Written by Alison Osius
[originally published on rockandice.com]
Years ago, when two young twins wandered along the waterways of their Patagonian homeland, exploring, one found a skeleton of a prehistoric marine seal, a new species.
“They named it Benegassorum,” says Willie Benegas, now an alpinist and mountain guide. “Pretty cool!”
So maybe it is a natural that Willie and his identical-twin brother, Damian, this spring joined forces with Adventurers and Scientists for Conservation, collecting plant samples on Mount Everest, from which they returned in May.
The brothers were able to find moss samples up to 21,350 feet, and “definitely” enjoyed the process, in which they followed delineated protocols. “We only needed to be careful not to contaminate the samples!” Willie recalls. As for getting them home through customs—don’t ask, don’t tell.
Established only in January of this year by Gregg Treinish, 29, of Bozeman, the not-for-profit Adventure Scientists aims to bring together the scientific community and outdoor athletes and adventurers in cooperative endeavors. Its website has already taken off as a resource, seen by about 1000 people a day, and offering such banks as a mentors section.
Himself a 2008 National Geographic Adventurer of the Year for a 7800-mile, 22-month journey across the Andes, Treinish describes his impetus in starting the still seat-of-the-pants organization: “I have often had a very selfish feeling when spending extended periods of time on the outdoors. When I began speaking about this selfish feeling with boaters, hikers, climbers, and others, and realized that it was shared, I decided to create ASC to give folks the tools they need to do more with their time outside.”
ASC’s stated aims are to mobilize outdoors people to help the science community gather otherwise difficult-to-obtain data, to give adventure athletes a means to help conserve wild places, and to promote good decision-making in the wild.
Treinish, who has a BA in Sociology from the University of Colorado-Boulder and a BS in Biological Sciences from Montana State University, has also worked as a wildlife biologist and backcountry guide, and through-hiked the Appalachian Trail. On his board are such climbers as Conrad Anker, or the climber-writer Trip Jennings (himself just back from studying elephant dung in the Congo).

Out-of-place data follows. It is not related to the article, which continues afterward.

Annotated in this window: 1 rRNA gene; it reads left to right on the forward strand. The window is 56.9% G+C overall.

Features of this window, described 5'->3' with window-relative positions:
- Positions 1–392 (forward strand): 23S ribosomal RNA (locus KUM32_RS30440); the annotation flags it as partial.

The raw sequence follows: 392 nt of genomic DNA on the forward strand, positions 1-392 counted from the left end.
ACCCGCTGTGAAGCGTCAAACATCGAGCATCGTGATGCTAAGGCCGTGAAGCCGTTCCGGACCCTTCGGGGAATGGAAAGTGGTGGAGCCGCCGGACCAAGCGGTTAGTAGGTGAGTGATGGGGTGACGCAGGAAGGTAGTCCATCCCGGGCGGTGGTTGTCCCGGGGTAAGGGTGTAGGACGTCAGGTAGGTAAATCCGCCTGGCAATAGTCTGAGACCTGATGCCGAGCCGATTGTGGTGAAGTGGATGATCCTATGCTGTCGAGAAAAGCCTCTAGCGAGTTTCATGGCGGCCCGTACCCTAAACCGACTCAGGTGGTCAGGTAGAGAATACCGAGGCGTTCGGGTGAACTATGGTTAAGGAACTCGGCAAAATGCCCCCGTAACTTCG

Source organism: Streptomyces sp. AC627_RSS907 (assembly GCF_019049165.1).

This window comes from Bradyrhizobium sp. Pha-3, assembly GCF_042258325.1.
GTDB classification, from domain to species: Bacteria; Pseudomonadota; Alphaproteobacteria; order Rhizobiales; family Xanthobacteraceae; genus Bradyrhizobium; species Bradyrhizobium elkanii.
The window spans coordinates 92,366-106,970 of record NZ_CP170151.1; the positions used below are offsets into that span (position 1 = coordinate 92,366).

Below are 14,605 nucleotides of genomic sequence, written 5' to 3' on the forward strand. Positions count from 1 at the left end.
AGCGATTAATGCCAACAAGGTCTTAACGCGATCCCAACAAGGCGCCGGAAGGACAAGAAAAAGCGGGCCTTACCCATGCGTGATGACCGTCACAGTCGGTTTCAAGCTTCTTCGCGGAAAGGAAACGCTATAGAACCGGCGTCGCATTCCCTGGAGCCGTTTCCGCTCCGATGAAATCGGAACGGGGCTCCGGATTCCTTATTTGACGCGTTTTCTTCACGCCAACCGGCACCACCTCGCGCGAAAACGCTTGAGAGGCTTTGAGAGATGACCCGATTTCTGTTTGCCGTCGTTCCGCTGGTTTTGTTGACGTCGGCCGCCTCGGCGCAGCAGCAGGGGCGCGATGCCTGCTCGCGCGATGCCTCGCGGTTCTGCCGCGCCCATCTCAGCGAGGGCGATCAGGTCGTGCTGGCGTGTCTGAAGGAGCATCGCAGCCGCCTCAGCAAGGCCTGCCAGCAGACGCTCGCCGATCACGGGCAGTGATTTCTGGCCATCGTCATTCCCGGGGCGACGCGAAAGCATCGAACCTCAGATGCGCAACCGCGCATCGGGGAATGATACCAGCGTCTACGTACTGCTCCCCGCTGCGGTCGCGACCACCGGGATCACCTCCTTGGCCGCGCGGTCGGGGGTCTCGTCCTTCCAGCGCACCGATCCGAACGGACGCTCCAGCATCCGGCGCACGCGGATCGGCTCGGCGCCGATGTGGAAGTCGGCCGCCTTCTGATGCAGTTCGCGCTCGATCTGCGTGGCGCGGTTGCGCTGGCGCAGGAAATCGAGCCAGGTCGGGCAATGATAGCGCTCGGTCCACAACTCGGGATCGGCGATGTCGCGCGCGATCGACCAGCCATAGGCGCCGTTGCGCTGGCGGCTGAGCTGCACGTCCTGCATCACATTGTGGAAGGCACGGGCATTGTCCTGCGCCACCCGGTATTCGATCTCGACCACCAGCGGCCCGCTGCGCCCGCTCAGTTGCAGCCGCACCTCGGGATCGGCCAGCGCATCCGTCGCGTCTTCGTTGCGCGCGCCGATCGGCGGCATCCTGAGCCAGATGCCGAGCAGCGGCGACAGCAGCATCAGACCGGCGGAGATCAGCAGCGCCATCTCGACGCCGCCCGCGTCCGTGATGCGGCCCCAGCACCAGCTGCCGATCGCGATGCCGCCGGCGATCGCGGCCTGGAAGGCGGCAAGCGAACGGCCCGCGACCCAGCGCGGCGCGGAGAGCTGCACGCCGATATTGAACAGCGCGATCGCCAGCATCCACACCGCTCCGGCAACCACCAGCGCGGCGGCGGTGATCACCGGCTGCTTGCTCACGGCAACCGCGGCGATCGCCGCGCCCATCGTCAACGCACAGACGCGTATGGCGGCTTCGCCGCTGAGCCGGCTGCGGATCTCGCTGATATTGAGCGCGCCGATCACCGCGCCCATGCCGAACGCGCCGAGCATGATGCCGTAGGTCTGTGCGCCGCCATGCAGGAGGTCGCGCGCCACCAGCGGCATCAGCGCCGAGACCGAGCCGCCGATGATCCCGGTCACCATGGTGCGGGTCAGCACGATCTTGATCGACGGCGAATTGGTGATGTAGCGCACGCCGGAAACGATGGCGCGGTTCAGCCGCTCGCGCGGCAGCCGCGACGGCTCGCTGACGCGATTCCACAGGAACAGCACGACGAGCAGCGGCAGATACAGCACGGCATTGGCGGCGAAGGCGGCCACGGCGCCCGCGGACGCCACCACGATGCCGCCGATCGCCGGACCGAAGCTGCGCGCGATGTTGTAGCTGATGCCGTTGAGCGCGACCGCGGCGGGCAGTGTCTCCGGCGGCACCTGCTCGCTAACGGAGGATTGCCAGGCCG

Meanwhile, just yesterday two climbers flew from Bozeman to Zurich to repeat Tyndall’s route on the Weisshorn in the Pennine Alps. One of the major peaks in the Alps, this sharply ridged 14,783-pyramid outranks the nearby Matterhorn by nearly 100 feet in height. It was first climbed in 1861 from the town Randa by John Tyndall with the guides J.J. Bennen and Ulrich Wenger.
The current crew, Michael Reidy and Dennis Duenas, will be collecting small rock samples for scientists to look at microbes on their surfaces. Dragos Zaharescu from Biosphere 2 at the University of Arizona will conduct that study to determine their varied degradation rates caused by weathering.
Other recent affiliated climbing trips among ongoing projects include:
Clark Corey – Ice-worm collection for Roman Dial on Chugatch Range Glaciers. Returned in June.
Christine Ichim – Collecting similar rock samples as above from the Eiger, Matterhorn and some Aguilles in Chamonix. Still out.
Lonnie Dupre – Hopes to make first solo January ascent of Denali, collecting similar rock samples as above. Leaves in December.
“Ultimately,” says Treinish, “I want to have everyone who goes outside think about what they can do while they are out there. I hope that everytime someone goes and climbs a 14er, they look for signs of pika, that every time someone goes to put up a new route, they think about the chance to protect the area they are in through the collection of sound scientific data.”
Willie Benegas is certainly filled with conviction. “Global warming is here,” he says. “I have seen the glaciers of the Himalayas melting under my feet. Finding moss at 21,000 feet is a clear example!”